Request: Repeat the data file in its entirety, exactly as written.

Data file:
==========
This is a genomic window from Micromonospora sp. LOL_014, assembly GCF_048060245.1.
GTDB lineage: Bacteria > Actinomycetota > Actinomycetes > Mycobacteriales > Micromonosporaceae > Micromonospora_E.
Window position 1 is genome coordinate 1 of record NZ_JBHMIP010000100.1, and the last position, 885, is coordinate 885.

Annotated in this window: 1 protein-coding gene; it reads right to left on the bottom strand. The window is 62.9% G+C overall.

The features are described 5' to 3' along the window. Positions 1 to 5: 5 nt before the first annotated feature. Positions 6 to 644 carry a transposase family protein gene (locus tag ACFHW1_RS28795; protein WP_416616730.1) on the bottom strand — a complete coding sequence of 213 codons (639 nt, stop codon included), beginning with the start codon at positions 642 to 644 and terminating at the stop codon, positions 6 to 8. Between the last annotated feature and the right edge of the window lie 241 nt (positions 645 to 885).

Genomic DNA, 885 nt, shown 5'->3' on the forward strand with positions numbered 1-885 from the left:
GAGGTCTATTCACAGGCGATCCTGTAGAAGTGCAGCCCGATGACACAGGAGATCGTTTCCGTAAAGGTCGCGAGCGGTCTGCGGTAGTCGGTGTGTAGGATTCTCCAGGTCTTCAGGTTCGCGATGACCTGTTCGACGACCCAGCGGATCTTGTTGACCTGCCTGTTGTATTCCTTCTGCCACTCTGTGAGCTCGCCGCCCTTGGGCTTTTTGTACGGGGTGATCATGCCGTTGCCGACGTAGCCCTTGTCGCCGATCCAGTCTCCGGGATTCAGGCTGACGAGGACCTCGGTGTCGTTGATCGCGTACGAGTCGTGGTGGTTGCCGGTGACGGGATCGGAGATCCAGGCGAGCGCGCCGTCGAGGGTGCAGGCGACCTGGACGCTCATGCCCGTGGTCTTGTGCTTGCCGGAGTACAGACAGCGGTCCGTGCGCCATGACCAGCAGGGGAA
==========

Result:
This is a genomic window from Micromonospora sp. LOL_014, assembly GCF_048060245.1.
GTDB lineage: Bacteria > Actinomycetota > Actinomycetes > Mycobacteriales > Micromonosporaceae > Micromonospora_E.
Window position 1 is genome coordinate 1 of record NZ_JBHMIP010000100.1, and the last position, 885, is coordinate 885.

Annotated in this window: 1 protein-coding gene; it reads right to left on the bottom strand. The window is 62.9% G+C overall.

The features are described 5' to 3' along the window. Positions 1 to 5: 5 nt before the first annotated feature. Positions 6 to 644 carry a transposase family protein gene (locus tag ACFHW1_RS28795; protein WP_416616730.1) on the bottom strand — a complete coding sequence of 213 codons (639 nt, stop codon included), beginning with the start codon at positions 642 to 644 and terminating at the stop codon, positions 6 to 8. Between the last annotated feature and the right edge of the window lie 241 nt (positions 645 to 885).

Genomic DNA, 885 nt, shown 5'->3' on the forward strand with positions numbered 1-885 from the left:
GAGGTCTATTCACAGGCGATCCTGTAGAAGTGCAGCCCGATGACACAGGAGATCGTTTCCGTAAAGGTCGCGAGCGGTCTGCGGTAGTCGGTGTGTAGGATTCTCCAGGTCTTCAGGTTCGCGATGACCTGTTCGACGACCCAGCGGATCTTGTTGACCTGCCTGTTGTATTCCTTCTGCCACTCTGTGAGCTCGCCGCCCTTGGGCTTTTTGTACGGGGTGATCATGCCGTTGCCGACGTAGCCCTTGTCGCCGATCCAGTCTCCGGGATTCAGGCTGACGAGGACCTCGGTGTCGTTGATCGCGTACGAGTCGTGGTGGTTGCCGGTGACGGGATCGGAGATCCAGGCGAGCGCGCCGTCGAGGGTGCAGGCGACCTGGACGCTCATGCCCGTGGTCTTGTGCTTGCCGGAGTACAGACAGCGGTCCGTGCGCCATGACCAGCAGGGGAA